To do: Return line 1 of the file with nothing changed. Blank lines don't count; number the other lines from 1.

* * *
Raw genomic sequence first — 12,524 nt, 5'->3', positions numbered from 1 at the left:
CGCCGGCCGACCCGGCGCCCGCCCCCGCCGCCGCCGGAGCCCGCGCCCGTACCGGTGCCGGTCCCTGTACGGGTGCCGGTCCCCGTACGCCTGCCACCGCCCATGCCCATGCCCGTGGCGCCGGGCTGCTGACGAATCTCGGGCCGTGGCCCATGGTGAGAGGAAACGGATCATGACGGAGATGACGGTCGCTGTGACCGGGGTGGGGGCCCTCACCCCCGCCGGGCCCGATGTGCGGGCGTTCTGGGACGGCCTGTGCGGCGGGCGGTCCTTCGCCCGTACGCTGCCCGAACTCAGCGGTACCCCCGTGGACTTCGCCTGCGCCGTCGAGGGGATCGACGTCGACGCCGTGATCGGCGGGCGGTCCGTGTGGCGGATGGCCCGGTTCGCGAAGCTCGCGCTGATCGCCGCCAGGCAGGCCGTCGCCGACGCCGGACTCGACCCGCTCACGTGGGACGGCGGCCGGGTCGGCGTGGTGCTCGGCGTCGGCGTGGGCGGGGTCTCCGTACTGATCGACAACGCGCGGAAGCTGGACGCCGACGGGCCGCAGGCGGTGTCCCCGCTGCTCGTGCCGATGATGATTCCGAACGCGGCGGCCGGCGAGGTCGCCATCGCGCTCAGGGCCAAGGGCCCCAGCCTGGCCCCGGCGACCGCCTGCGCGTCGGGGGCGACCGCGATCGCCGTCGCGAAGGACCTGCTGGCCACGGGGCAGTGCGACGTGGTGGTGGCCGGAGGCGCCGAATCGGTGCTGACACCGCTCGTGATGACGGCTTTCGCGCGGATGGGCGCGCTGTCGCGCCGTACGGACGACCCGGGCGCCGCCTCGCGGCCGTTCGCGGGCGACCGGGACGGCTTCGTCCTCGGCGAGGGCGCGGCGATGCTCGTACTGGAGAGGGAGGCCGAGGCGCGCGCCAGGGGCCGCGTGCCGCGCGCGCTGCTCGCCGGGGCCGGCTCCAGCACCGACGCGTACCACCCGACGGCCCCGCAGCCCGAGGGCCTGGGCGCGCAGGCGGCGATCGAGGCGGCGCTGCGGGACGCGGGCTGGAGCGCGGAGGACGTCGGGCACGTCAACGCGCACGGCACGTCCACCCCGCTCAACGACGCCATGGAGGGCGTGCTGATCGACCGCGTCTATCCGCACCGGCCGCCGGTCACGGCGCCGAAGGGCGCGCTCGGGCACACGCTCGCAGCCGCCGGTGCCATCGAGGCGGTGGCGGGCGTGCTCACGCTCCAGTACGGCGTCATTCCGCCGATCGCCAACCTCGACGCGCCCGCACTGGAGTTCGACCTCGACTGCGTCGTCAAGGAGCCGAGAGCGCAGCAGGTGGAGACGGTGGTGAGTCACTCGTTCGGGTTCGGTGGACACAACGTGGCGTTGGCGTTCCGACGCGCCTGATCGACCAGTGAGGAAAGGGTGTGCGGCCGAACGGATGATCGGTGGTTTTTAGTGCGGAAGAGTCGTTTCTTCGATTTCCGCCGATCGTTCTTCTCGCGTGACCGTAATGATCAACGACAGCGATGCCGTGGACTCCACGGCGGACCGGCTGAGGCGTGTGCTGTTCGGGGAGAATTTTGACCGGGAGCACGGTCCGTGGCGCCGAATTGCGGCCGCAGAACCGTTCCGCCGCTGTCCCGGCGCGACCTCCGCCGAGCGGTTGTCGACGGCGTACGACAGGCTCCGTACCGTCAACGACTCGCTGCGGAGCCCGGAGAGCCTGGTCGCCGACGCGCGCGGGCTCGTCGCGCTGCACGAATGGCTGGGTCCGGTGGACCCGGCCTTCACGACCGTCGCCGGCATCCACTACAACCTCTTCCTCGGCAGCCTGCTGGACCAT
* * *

Raw genomic sequence first — 12,524 nt, 5'->3', positions numbered from 1 at the left: